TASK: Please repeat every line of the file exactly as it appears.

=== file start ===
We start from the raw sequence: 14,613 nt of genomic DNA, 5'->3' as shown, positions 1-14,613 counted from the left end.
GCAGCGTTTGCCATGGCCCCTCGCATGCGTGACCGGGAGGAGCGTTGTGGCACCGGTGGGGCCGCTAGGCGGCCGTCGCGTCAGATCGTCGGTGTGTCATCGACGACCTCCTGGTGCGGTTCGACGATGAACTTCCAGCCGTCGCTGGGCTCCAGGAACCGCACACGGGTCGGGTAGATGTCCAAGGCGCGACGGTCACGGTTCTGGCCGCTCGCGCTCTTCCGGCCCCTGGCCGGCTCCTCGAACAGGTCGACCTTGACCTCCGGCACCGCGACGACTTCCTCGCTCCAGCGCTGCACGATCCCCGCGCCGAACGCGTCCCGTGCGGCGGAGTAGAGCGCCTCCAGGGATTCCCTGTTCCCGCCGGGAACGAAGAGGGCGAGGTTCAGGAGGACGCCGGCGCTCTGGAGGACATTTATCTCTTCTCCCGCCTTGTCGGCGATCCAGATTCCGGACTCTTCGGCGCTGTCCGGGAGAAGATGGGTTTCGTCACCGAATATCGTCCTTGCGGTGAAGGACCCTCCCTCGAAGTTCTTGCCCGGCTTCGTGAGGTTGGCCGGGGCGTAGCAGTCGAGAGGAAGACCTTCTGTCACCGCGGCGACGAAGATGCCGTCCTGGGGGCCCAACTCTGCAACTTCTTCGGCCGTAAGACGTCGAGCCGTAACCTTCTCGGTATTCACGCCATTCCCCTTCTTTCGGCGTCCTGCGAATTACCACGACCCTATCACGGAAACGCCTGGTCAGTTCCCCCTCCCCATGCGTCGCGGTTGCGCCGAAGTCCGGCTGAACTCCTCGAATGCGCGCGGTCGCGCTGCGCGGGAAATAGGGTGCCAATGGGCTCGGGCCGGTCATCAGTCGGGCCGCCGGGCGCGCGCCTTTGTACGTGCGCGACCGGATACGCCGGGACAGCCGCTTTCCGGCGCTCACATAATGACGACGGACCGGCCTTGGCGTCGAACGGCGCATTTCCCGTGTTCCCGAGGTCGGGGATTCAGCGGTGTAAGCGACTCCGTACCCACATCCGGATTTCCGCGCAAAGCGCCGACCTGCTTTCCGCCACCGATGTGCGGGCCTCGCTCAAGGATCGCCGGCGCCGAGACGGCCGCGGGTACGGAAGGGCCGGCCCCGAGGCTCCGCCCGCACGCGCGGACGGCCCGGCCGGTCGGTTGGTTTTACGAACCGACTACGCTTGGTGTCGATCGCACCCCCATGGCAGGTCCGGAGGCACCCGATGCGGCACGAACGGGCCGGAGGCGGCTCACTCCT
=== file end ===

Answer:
We start from the raw sequence: 14,613 nt of genomic DNA, 5'->3' as shown, positions 1-14,613 counted from the left end.
GCAGCGTTTGCCATGGCCCCTCGCATGCGTGACCGGGAGGAGCGTTGTGGCACCGGTGGGGCCGCTAGGCGGCCGTCGCGTCAGATCGTCGGTGTGTCATCGACGACCTCCTGGTGCGGTTCGACGATGAACTTCCAGCCGTCGCTGGGCTCCAGGAACCGCACACGGGTCGGGTAGATGTCCAAGGCGCGACGGTCACGGTTCTGGCCGCTCGCGCTCTTCCGGCCCCTGGCCGGCTCCTCGAACAGGTCGACCTTGACCTCCGGCACCGCGACGACTTCCTCGCTCCAGCGCTGCACGATCCCCGCGCCGAACGCGTCCCGTGCGGCGGAGTAGAGCGCCTCCAGGGATTCCCTGTTCCCGCCGGGAACGAAGAGGGCGAGGTTCAGGAGGACGCCGGCGCTCTGGAGGACATTTATCTCTTCTCCCGCCTTGTCGGCGATCCAGATTCCGGACTCTTCGGCGCTGTCCGGGAGAAGATGGGTTTCGTCACCGAATATCGTCCTTGCGGTGAAGGACCCTCCCTCGAAGTTCTTGCCCGGCTTCGTGAGGTTGGCCGGGGCGTAGCAGTCGAGAGGAAGACCTTCTGTCACCGCGGCGACGAAGATGCCGTCCTGGGGGCCCAACTCTGCAACTTCTTCGGCCGTAAGACGTCGAGCCGTAACCTTCTCGGTATTCACGCCATTCCCCTTCTTTCGGCGTCCTGCGAATTACCACGACCCTATCACGGAAACGCCTGGTCAGTTCCCCCTCCCCATGCGTCGCGGTTGCGCCGAAGTCCGGCTGAACTCCTCGAATGCGCGCGGTCGCGCTGCGCGGGAAATAGGGTGCCAATGGGCTCGGGCCGGTCATCAGTCGGGCCGCCGGGCGCGCGCCTTTGTACGTGCGCGACCGGATACGCCGGGACAGCCGCTTTCCGGCGCTCACATAATGACGACGGACCGGCCTTGGCGTCGAACGGCGCATTTCCCGTGTTCCCGAGGTCGGGGATTCAGCGGTGTAAGCGACTCCGTACCCACATCCGGATTTCCGCGCAAAGCGCCGACCTGCTTTCCGCCACCGATGTGCGGGCCTCGCTCAAGGATCGCCGGCGCCGAGACGGCCGCGGGTACGGAAGGGCCGGCCCCGAGGCTCCGCCCGCACGCGCGGACGGCCCGGCCGGTCGGTTGGTTTTACGAACCGACTACGCTTGGTGTCGATCGCACCCCCATGGCAGGTCCGGAGGCACCCGATGCGGCACGAACGGGCCGGAGGCGGCTCACTCCT